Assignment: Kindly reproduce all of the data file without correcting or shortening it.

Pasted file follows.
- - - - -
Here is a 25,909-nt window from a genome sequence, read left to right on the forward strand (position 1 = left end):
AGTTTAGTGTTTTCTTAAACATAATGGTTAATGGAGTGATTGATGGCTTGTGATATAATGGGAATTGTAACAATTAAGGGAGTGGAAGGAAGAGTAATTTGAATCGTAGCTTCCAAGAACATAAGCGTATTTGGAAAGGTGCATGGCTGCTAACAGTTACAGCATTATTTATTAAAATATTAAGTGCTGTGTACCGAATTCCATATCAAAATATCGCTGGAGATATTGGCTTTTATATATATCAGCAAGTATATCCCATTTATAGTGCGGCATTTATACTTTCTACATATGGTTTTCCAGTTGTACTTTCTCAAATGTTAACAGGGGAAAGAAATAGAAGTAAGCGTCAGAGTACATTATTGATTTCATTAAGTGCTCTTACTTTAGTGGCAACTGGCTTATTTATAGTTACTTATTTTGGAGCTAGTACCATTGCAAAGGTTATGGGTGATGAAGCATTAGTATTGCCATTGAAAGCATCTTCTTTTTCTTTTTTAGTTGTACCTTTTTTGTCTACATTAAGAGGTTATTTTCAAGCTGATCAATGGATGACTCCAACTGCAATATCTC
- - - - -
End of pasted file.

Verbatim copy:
Here is a 25,909-nt window from a genome sequence, read left to right on the forward strand (position 1 = left end):
AGTTTAGTGTTTTCTTAAACATAATGGTTAATGGAGTGATTGATGGCTTGTGATATAATGGGAATTGTAACAATTAAGGGAGTGGAAGGAAGAGTAATTTGAATCGTAGCTTCCAAGAACATAAGCGTATTTGGAAAGGTGCATGGCTGCTAACAGTTACAGCATTATTTATTAAAATATTAAGTGCTGTGTACCGAATTCCATATCAAAATATCGCTGGAGATATTGGCTTTTATATATATCAGCAAGTATATCCCATTTATAGTGCGGCATTTATACTTTCTACATATGGTTTTCCAGTTGTACTTTCTCAAATGTTAACAGGGGAAAGAAATAGAAGTAAGCGTCAGAGTACATTATTGATTTCATTAAGTGCTCTTACTTTAGTGGCAACTGGCTTATTTATAGTTACTTATTTTGGAGCTAGTACCATTGCAAAGGTTATGGGTGATGAAGCATTAGTATTGCCATTGAAAGCATCTTCTTTTTCTTTTTTAGTTGTACCTTTTTTGTCTACATTAAGAGGTTATTTTCAAGCTGATCAATGGATGACTCCAACTGCAATATCTC